bootstrapping [was: Re: HLL is not against LLL]
Sat, 29 Jul 1995 20:04:18 +0200
> * we want our OS to be and distributed over heterogeneous networks.
> * we want it to be standalone and dynamically extensible.
> * we want to have a implementation as quickly as possible.
> * we want it to be as efficient as possible in the above limits
then you argue why a LLL is favorable for bootstrapping.
> * because we want the implementation to be efficient, we must be *able*
> to compile code to the lowest possible level.
here i disagree. booting doesn't have to be maximally efficient. what i
have in mind is more like jecel's approach: bootstrap from a high,
comfortable level, then add an efficient, low level. why not start with a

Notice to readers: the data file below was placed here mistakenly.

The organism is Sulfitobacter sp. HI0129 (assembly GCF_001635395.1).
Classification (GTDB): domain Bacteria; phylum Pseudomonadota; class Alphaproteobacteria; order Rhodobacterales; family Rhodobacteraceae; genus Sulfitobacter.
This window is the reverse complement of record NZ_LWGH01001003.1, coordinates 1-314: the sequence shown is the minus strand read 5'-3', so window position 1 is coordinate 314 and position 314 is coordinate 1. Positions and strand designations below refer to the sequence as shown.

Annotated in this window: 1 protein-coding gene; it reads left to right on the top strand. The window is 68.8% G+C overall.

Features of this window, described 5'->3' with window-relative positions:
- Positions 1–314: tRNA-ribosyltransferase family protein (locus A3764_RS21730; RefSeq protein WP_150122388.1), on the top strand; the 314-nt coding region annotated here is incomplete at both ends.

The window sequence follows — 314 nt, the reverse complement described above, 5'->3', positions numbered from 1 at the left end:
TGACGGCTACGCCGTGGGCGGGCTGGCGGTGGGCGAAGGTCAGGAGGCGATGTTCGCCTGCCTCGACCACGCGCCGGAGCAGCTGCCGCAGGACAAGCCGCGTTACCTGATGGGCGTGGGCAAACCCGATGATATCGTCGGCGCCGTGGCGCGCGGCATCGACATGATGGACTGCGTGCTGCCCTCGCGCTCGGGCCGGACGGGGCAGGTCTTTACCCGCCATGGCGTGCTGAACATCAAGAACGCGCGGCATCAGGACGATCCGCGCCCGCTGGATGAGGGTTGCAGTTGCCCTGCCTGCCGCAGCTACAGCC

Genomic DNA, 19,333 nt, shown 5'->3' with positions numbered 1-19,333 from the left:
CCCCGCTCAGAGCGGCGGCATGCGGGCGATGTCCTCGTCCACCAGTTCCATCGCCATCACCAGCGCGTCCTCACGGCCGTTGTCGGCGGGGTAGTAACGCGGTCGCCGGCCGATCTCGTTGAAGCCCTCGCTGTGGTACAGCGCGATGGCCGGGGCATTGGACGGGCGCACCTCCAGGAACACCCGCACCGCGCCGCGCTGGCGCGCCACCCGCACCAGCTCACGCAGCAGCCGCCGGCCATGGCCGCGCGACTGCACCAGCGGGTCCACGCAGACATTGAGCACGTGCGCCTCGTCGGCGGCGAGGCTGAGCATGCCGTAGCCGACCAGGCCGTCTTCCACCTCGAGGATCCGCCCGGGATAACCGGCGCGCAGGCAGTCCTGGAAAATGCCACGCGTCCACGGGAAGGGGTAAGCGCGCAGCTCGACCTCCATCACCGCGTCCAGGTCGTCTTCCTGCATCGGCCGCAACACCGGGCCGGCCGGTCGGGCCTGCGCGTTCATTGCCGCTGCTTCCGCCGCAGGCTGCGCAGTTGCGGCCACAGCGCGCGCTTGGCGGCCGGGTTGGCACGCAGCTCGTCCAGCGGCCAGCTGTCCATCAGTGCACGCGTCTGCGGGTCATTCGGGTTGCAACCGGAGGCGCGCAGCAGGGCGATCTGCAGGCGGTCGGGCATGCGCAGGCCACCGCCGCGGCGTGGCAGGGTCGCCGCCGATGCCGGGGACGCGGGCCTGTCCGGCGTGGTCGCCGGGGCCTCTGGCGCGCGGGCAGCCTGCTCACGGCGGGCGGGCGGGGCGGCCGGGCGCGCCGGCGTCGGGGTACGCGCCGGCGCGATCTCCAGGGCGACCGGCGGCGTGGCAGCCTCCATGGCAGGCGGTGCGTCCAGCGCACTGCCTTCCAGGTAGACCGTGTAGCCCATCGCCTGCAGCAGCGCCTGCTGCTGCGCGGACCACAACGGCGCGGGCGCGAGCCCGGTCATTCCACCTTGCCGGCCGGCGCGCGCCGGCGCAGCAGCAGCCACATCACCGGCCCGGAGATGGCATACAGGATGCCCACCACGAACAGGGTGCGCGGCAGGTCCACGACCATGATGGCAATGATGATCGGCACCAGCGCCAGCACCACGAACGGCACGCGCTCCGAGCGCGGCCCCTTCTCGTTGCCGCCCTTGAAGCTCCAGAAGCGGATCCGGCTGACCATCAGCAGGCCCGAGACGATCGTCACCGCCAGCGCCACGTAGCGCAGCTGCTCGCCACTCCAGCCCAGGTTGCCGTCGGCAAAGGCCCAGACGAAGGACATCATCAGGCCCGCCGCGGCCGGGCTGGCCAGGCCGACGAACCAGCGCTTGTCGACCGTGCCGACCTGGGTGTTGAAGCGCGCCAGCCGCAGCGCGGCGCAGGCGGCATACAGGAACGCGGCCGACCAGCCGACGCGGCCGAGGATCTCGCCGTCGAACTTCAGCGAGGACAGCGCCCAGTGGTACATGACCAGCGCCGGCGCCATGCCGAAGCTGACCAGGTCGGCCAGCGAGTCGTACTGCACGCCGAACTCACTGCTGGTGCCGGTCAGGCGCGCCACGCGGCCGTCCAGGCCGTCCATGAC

self-like bytecode interpreter?
self-like languages force you to structure, forth will make things ugly.
we don't need much efficiency for the initial boot stages. special-purpose
languages (e.g. forth, compiled self, other bytecodes like java, guile or
caml-light) can be added when needed.
booting would thus be:
1. boot lll interpreter (maybe from rom, disk or net?)
2. use it to get the hll (which may just be a lll compiler) from somewhere
3. use that to do anything else
and this would have the advantage of the lll being (one of?) the hll(s).
(migration stuff etc. still applies)